Wednesday, October 1, 2014
Thank You Marilyn
This is the chair my mother-in-law, Marilyn Weinblatt would sit in when she came to visit.
She won't be sitting in that seat any longer, as she passed away and as our new favorite rabbi put it, was "returned to the bosom of the earth." That phrasing will stick with me the rest of my days.
You might think that a deep, personal loss like this would put a crimp in this week's Think Positive theme.
But you'd be wrong.
The knowledgeable rent-a-rabbi, who, prior to the service was a complete stranger to all of us and came to us only at the behest of the quick-thinking funeral home, was a great source of wisdom and comfort. He quickly pointed out the passing of one's life is an opportunity for friends and family to be grateful.
No one could be more grateful than me.
I met Marilyn and Bob Weinblatt many years ago. In fact, it seems like it was in another lifetime despite my 44 years of age.
They were what I like to call "Nice Jews." They were from Minneapolis, and were unlike any of my shrill NY relatives who were fond of yelling, screaming, fighting and more yelling.
They had a strange, easy-to-be-around midwestern demeanor. And reminded me of the characters in the Coen Brothers, A Serious Man, which I will now have to watch again.
In essence, this denied me a great fount of humor. Because I never had the stereotypical overbearing mother-in-law.
Marilyn was never one to interfere. Or raise her voice. Or bust my balls in any way, shape or manner. Many a Borscht Belt comedian would have a field day with those kind of mother-in-laws. Thankfully, I did not.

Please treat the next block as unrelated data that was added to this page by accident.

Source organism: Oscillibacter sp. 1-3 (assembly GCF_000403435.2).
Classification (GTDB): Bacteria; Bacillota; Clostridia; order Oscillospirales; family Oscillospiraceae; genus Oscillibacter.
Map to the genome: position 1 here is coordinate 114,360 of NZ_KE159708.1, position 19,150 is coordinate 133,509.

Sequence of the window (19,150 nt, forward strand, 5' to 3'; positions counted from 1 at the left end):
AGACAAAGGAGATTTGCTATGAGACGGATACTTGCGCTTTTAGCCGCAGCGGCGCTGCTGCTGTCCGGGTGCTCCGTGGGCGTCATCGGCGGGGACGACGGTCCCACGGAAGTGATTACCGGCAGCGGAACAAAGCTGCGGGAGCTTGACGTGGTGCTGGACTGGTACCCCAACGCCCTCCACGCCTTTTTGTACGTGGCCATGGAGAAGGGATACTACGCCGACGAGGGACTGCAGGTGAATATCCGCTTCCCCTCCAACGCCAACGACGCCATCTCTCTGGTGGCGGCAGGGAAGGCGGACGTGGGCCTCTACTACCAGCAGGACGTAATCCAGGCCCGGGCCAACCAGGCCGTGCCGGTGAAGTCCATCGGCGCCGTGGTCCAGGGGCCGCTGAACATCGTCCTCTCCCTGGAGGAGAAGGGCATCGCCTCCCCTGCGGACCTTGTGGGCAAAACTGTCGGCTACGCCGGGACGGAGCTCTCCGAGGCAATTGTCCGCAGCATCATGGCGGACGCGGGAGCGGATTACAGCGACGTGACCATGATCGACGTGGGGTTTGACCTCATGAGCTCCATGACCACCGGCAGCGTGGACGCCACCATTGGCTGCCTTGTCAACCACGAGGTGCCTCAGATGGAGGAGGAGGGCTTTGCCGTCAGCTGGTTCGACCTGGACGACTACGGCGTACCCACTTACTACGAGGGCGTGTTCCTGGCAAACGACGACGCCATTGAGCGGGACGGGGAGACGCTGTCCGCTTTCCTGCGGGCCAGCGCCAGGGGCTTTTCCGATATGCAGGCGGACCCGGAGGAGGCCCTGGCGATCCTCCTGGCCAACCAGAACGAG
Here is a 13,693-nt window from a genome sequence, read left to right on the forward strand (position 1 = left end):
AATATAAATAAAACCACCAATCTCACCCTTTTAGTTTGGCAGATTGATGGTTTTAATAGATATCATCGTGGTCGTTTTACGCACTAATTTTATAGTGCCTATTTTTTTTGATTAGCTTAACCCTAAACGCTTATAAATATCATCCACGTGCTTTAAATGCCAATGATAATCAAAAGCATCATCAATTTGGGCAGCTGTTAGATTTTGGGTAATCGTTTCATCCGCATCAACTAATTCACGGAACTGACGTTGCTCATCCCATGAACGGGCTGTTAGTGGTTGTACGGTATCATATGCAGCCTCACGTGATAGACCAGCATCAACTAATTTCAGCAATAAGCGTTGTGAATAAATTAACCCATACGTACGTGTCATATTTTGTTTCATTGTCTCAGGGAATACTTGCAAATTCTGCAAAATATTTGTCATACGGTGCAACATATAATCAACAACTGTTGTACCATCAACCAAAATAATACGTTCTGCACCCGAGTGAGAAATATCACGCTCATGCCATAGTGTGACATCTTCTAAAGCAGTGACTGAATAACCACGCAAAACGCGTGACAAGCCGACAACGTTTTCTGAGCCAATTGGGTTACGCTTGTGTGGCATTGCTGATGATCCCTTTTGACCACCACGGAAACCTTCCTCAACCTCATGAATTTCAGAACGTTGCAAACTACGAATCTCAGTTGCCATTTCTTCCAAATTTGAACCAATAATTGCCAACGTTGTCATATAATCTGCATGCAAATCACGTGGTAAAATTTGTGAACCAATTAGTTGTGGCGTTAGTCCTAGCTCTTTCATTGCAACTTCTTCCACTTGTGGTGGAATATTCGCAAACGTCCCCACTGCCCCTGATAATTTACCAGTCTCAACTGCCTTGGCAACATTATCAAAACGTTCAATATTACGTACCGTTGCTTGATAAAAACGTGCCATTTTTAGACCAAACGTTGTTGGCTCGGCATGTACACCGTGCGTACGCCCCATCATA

Apart from the small profit she made on her apartment at Seizure World, or unless we find a secret stash of thousand dollar bills stuffed in a secret compartment of the case that contains her Mah Jong tiles, Marilyn was never wealthy. At least not in the conventional sense.
You see while she never had a stock portfolio or a held titles to various real estate properties, she had something more valuable. She had the pride of raising 4 incredible daughters, the sweetest, most kind-hearted women I've ever had the pleasure to meet. And I had the good fortune and foresight to marry one of them.
From that branch of the family tree, which is now thankfully part of my family tree, sprung 8 equally caring grandchildren and one recently born great grandchild. To spend any time with them is to know laughter, joy and love.
In short, Marilyn left this world a little nicer, a little sweeter, and a little better than the world she was born into.
In my book, that's about the noblest any of us could hope for.
One more thing to be grateful for, in the wake of this weekend's incredibly attended funeral, with family and friends from all across the country, there was a truckload of leftover corn beef, pastrami and Jewish Deli cookies.
In Marilyn's honor, I'm going to make sure it all gets eaten.